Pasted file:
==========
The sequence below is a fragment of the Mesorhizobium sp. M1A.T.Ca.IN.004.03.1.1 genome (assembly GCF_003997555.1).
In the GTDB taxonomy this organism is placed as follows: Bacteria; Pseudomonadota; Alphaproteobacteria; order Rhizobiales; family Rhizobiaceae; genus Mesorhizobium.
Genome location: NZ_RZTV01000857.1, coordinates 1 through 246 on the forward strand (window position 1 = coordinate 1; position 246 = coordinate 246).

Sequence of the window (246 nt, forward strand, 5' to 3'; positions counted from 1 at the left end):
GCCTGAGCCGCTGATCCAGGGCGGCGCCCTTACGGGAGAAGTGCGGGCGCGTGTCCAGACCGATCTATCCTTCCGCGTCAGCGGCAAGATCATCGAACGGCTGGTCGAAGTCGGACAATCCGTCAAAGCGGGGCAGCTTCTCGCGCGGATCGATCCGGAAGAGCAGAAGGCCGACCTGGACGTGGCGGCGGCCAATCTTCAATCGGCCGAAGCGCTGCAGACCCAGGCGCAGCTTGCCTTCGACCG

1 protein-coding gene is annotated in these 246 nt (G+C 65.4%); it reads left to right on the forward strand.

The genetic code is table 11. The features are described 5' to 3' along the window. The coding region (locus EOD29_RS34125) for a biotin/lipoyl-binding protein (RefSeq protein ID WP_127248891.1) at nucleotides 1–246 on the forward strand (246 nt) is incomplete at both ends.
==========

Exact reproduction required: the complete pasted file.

The sequence below is a fragment of the Mesorhizobium sp. M1A.T.Ca.IN.004.03.1.1 genome (assembly GCF_003997555.1).
In the GTDB taxonomy this organism is placed as follows: Bacteria; Pseudomonadota; Alphaproteobacteria; order Rhizobiales; family Rhizobiaceae; genus Mesorhizobium.
Genome location: NZ_RZTV01000857.1, coordinates 1 through 246 on the forward strand (window position 1 = coordinate 1; position 246 = coordinate 246).

Sequence of the window (246 nt, forward strand, 5' to 3'; positions counted from 1 at the left end):
GCCTGAGCCGCTGATCCAGGGCGGCGCCCTTACGGGAGAAGTGCGGGCGCGTGTCCAGACCGATCTATCCTTCCGCGTCAGCGGCAAGATCATCGAACGGCTGGTCGAAGTCGGACAATCCGTCAAAGCGGGGCAGCTTCTCGCGCGGATCGATCCGGAAGAGCAGAAGGCCGACCTGGACGTGGCGGCGGCCAATCTTCAATCGGCCGAAGCGCTGCAGACCCAGGCGCAGCTTGCCTTCGACCG

1 protein-coding gene is annotated in these 246 nt (G+C 65.4%); it reads left to right on the forward strand.

The genetic code is table 11. The features are described 5' to 3' along the window. The coding region (locus EOD29_RS34125) for a biotin/lipoyl-binding protein (RefSeq protein ID WP_127248891.1) at nucleotides 1–246 on the forward strand (246 nt) is incomplete at both ends.